Is Cold Brew Good For You?

The following post is adapted from Harvard T.H. Chan School of Public Health News 

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Science shows coffee can have major health perks at any temperature.

Summer’s hottest drink is also a healthy way to beat the heat.

Cold brew coffee — made by steeping coffee grounds in cold water overnight or longer — is just as healthy as regular coffee, according to Frank Hu, Ph.D., chair of the Department of Nutrition at Harvard T.H. Chan School of Public Health, in a recent Health.com article.

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Study: Drinking Coffee May Help Protect Against Liver Disease

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A new study shows that drinking four cups of coffee a day may help prevent deadly disease, and may even counter the damage caused by unhealthy diet and lifestyle habits. (One cup of herbal tea also offers the same protection.)

Previous evidence suggested that coffee and tea could have a protective effect on liver tissue, but the results haven’t been conclusive. Now for the first time, scientists have confirmed the potential benefits of these beloved beverages.

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Even Daily Coffee Drinkers Can Boost Athletic Performance With Caffeine

“Caffeine improves athletic performance. This is a truth almost universally acknowledged in exercise science.” — Gretchen Reynolds, The New York Times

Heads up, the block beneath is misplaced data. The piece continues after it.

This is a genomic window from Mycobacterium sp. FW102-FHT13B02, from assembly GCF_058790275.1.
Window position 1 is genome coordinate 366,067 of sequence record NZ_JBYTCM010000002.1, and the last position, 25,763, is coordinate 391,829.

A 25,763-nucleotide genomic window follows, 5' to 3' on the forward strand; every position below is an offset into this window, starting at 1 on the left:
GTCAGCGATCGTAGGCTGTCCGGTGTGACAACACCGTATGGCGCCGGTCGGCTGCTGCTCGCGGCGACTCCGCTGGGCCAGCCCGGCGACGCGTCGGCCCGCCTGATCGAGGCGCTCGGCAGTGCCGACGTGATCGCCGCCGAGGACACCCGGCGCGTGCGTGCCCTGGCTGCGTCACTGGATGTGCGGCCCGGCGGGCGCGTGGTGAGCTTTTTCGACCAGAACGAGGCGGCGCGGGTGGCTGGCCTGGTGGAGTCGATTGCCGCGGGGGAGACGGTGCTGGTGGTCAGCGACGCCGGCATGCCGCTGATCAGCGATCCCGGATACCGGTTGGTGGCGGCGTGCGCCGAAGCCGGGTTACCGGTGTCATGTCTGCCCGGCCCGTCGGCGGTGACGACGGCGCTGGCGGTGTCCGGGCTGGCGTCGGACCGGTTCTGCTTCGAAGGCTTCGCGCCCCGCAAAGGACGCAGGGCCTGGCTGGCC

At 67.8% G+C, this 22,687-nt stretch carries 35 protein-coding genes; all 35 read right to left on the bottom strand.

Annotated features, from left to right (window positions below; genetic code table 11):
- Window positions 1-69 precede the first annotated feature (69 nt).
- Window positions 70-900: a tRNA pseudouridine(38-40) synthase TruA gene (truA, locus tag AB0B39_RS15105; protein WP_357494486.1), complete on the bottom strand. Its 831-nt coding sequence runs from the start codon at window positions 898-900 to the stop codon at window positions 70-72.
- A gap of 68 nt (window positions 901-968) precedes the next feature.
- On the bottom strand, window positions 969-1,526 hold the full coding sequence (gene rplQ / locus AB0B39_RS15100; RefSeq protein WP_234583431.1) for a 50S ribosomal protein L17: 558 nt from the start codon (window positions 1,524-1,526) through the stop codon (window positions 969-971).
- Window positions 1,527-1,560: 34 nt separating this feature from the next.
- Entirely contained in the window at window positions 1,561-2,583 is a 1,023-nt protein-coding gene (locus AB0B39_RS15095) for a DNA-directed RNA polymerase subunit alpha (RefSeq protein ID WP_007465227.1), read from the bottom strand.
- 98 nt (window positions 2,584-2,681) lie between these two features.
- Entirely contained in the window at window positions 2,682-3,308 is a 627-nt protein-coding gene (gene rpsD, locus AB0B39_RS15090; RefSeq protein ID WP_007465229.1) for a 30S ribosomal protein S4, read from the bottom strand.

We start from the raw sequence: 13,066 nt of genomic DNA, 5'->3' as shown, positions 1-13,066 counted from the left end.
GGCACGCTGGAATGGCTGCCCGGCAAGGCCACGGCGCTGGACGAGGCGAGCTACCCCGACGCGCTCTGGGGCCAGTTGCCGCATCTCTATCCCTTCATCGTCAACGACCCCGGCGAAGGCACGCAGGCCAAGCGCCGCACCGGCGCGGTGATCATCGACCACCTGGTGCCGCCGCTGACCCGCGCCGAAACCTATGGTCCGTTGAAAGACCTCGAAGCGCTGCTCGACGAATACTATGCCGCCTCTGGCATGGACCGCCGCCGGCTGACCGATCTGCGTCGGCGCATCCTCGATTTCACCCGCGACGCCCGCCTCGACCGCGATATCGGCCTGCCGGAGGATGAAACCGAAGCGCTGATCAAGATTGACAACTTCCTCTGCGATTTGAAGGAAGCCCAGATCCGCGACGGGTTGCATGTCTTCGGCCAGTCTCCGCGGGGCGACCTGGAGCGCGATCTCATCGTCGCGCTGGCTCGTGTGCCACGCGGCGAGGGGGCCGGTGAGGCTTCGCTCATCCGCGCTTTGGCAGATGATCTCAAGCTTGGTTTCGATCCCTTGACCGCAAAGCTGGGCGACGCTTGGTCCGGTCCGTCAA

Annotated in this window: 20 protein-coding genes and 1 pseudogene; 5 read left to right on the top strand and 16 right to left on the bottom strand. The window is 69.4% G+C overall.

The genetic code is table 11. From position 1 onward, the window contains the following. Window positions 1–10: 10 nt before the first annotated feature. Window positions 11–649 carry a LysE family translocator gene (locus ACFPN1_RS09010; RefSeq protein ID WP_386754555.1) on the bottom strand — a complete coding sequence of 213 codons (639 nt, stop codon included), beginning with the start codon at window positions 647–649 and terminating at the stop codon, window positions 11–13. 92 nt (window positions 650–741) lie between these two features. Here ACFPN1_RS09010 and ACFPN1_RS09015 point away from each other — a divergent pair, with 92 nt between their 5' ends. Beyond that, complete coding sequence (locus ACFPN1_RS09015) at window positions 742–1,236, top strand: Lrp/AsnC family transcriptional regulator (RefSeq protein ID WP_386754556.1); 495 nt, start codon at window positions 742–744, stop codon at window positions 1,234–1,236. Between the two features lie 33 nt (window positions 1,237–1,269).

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Drinking caffeinated coffee has been scientifically linked to improved physical performance. And for years, many scientists, coaches, and athletes believed that an athlete had to abstain for days or weeks before an event to gain a boost.

But a new study published in the Journal of Applied Physiology suggests that these ideas about caffeine and athletic performance are outdated.

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Nervous About Caffeine? Don’t Be.

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Go ahead, have another cup.

An unprecedented scientific review on caffeine safety confirms that drinking up to four cups of coffee daily, or about 400 milligrams of caffeine, is “not associated with overt, adverse effects” in healthy adults. (Pregnant woman and minors should reduce their intake below that amount, according to the report.) [1]